The group “Networks, Movements, and Technopolitics” at the Internet Interdisciplinary Institute (UOC), along with our partners in the US and Canada and the network @DatAnalysis15M, are launching this survey on Occupy (#OccupySurvey) on its third anniversary. The goal is to gather opinions and perceptions three years after the emergence of the Occupy movement on issues such as forms of participation, the use of technology, the role of emotions in the movement, its evolution, as well as its impacts on different spheres of society.
The survey will be open from September 17th to October 31st. Soon after the closing of the survey, we will publicize the initial results in this website.
The text of the survey is based on two previous enquiries launched on 15M in Spain, in May 2013 and 2014.The survey is part of a comparative study between two network movements, 15M and Occupy Wall Street. It tries to analyze, in an interdisciplinary and situated manner, the emergence of these movements, their common characteristics, their relationships and their impacts.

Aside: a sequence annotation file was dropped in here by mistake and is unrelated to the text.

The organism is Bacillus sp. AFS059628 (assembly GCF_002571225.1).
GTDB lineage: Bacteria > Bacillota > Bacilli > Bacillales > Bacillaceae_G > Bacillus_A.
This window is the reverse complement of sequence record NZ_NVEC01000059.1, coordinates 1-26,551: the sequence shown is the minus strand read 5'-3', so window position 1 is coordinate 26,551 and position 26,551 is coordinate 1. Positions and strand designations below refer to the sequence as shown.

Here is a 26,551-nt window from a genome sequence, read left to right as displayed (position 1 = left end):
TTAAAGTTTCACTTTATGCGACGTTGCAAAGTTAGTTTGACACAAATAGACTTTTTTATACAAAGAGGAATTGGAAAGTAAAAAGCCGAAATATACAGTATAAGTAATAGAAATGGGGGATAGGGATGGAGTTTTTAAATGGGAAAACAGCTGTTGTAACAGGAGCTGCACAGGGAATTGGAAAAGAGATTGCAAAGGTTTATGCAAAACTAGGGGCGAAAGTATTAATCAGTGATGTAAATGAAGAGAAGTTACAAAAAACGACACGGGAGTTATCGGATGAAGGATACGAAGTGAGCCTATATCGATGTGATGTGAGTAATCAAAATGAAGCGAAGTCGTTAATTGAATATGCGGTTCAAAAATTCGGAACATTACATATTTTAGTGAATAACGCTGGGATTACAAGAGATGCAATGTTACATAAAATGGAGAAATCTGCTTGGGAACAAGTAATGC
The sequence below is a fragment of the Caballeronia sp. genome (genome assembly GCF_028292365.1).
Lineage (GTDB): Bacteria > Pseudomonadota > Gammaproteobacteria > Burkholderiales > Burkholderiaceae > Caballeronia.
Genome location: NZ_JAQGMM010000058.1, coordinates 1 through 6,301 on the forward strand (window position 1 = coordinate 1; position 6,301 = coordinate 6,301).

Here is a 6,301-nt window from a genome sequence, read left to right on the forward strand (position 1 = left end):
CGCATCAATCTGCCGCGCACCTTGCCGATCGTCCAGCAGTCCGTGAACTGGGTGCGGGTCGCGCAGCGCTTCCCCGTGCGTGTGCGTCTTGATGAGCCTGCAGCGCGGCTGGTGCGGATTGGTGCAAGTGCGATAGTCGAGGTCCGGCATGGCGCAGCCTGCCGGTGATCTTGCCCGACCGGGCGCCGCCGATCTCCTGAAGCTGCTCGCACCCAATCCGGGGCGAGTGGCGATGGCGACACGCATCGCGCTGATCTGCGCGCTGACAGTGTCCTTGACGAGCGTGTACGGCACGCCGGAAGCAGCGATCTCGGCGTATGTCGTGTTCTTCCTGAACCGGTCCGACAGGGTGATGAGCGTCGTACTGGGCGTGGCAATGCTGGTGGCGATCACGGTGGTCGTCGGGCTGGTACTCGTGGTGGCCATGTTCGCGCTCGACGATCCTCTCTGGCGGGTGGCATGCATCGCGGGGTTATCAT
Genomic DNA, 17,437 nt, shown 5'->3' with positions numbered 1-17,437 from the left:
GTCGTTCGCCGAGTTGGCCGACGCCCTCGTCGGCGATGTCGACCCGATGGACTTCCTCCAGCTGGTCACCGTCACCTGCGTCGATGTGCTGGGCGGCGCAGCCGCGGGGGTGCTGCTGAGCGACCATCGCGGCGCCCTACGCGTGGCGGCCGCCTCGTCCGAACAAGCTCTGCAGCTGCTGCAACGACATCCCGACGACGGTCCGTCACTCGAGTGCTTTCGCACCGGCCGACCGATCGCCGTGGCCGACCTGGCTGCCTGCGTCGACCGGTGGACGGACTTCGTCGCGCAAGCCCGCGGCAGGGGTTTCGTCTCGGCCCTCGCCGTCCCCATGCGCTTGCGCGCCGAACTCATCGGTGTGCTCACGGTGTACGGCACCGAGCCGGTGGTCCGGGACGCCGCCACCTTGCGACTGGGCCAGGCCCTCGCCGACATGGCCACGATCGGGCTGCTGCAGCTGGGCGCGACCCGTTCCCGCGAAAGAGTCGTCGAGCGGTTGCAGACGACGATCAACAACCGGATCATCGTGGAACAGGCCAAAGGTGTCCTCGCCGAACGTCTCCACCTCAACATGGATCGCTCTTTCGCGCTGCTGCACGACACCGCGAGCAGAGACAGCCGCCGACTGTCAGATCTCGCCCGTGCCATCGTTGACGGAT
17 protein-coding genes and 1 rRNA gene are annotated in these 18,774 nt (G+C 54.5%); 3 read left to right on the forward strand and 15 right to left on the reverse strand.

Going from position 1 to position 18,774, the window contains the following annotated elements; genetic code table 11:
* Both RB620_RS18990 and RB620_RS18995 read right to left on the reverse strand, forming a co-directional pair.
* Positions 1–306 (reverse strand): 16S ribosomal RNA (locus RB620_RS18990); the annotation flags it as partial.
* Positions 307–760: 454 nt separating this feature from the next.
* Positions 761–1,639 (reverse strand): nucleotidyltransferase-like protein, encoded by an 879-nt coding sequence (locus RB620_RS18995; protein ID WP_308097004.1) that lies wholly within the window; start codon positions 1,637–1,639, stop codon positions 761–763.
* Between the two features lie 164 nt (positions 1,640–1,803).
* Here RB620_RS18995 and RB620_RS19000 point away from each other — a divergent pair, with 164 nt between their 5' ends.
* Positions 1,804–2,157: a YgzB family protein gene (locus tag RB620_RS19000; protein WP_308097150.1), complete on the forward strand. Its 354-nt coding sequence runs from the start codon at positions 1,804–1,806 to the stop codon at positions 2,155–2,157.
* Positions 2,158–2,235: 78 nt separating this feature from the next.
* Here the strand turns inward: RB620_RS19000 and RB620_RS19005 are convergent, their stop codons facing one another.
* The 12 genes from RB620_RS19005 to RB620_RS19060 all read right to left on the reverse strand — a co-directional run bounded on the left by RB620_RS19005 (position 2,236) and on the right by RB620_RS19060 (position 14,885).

The comparative study is itself part of the Balzan project entitled "The Cultural and social dimensions of the economic crisis from 2008 to 2014: Financial Cultures, Human Suffering and Social Protests." This project analyzes three fundamental aspects of the economic crisis that began in 2008: financial cultures in the US, the impact of austerity policies and cuts in social spending in Italy, Greece, and the UK, as well as the emergence of new, networked protest movements in the US (Occupy) and Spain (15M).
Participants in the design and development of this survey: Max Liboiron, Joan Donovan, Pablo Benson, Luis Moreno Caballud, Sasha Constanza-Chok, Pablo Rey Mazón, Antonio Calleja, Daniel Blanche, Arnau Monterde, Noelia Díaz, Mireia Fernández-Ardèvol, Alex Penina, Eunate Serrano, Javier Toret and Datanalysis15M.
We want to thank, specially, to the people who collaborated in the pilot survey.
(This research is possible thanks to the second half of the Balzan Prize 2013 in Sociology, awarded to Manuel Castells, and to the generous contributions of our partners in the US and Canada)
(*Image by Aaron Bauer under a CC BY 2.0 License)